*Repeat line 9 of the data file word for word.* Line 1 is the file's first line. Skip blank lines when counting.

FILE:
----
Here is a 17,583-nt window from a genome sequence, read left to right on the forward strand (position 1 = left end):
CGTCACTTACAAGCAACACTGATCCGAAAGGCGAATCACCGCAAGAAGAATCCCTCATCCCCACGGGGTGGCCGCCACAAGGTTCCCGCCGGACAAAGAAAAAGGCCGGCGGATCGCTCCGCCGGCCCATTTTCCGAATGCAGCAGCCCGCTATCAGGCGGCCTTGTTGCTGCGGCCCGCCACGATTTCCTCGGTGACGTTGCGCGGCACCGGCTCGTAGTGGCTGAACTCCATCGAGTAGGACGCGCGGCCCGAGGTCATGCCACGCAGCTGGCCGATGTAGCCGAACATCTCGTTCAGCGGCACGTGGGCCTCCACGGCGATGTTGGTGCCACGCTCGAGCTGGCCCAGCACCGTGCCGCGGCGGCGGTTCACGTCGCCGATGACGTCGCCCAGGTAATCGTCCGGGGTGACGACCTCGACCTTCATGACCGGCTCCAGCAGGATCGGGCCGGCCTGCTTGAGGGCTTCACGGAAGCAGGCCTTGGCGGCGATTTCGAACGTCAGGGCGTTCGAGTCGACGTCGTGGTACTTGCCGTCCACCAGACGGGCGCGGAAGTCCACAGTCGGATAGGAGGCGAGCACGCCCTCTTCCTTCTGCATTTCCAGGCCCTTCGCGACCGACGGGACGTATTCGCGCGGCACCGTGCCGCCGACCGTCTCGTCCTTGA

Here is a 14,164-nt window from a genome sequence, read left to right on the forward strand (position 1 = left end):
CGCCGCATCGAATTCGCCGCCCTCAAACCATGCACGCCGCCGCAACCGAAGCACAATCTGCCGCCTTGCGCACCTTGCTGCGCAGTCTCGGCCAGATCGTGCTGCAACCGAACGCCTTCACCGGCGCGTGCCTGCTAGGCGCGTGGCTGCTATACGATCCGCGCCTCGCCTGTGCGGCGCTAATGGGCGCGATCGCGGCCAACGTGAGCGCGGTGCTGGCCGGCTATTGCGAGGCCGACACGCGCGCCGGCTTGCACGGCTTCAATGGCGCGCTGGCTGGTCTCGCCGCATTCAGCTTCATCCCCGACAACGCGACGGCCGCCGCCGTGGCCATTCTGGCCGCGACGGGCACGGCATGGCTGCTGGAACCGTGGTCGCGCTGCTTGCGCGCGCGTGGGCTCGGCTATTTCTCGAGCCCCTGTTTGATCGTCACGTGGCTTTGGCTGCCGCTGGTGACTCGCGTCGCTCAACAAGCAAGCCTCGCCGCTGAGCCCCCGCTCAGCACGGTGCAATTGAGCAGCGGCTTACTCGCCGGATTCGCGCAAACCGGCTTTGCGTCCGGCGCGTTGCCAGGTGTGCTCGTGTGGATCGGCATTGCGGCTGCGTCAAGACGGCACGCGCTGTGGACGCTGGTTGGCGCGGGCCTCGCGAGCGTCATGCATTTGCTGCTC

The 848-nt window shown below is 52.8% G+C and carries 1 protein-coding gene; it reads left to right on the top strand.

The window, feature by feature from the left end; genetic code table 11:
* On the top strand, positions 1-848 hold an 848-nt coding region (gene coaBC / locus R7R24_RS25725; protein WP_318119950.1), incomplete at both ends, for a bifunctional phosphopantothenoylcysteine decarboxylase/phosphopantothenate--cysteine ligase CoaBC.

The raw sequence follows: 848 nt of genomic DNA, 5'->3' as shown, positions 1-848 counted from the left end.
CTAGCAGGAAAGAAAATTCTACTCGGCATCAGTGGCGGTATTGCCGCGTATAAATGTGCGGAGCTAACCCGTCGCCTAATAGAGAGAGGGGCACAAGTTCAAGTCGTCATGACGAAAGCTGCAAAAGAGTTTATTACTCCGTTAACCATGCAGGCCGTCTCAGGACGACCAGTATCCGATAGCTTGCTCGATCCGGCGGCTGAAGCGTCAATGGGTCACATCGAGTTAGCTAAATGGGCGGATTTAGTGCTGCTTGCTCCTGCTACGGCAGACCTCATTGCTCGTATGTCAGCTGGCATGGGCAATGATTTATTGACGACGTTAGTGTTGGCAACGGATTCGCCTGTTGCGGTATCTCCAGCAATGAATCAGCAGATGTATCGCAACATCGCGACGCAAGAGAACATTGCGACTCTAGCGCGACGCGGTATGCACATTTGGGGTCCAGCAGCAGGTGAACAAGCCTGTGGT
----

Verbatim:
CTAGCAGGAAAGAAAATTCTACTCGGCATCAGTGGCGGTATTGCCGCGTATAAATGTGCGGAGCTAACCCGTCGCCTAATAGAGAGAGGGGCACAAGTTCAAGTCGTCATGACGAAAGCTGCAAAAGAGTTTATTACTCCGTTAACCATGCAGGCCGTCTCAGGACGACCAGTATCCGATAGCTTGCTCGATCCGGCGGCTGAAGCGTCAATGGGTCACATCGAGTTAGCTAAATGGGCGGATTTAGTGCTGCTTGCTCCTGCTACGGCAGACCTCATTGCTCGTATGTCAGCTGGCATGGGCAATGATTTATTGACGACGTTAGTGTTGGCAACGGATTCGCCTGTTGCGGTATCTCCAGCAATGAATCAGCAGATGTATCGCAACATCGCGACGCAAGAGAACATTGCGACTCTAGCGCGACGCGGTATGCACATTTGGGGTCCAGCAGCAGGTGAACAAGCCTGTGGT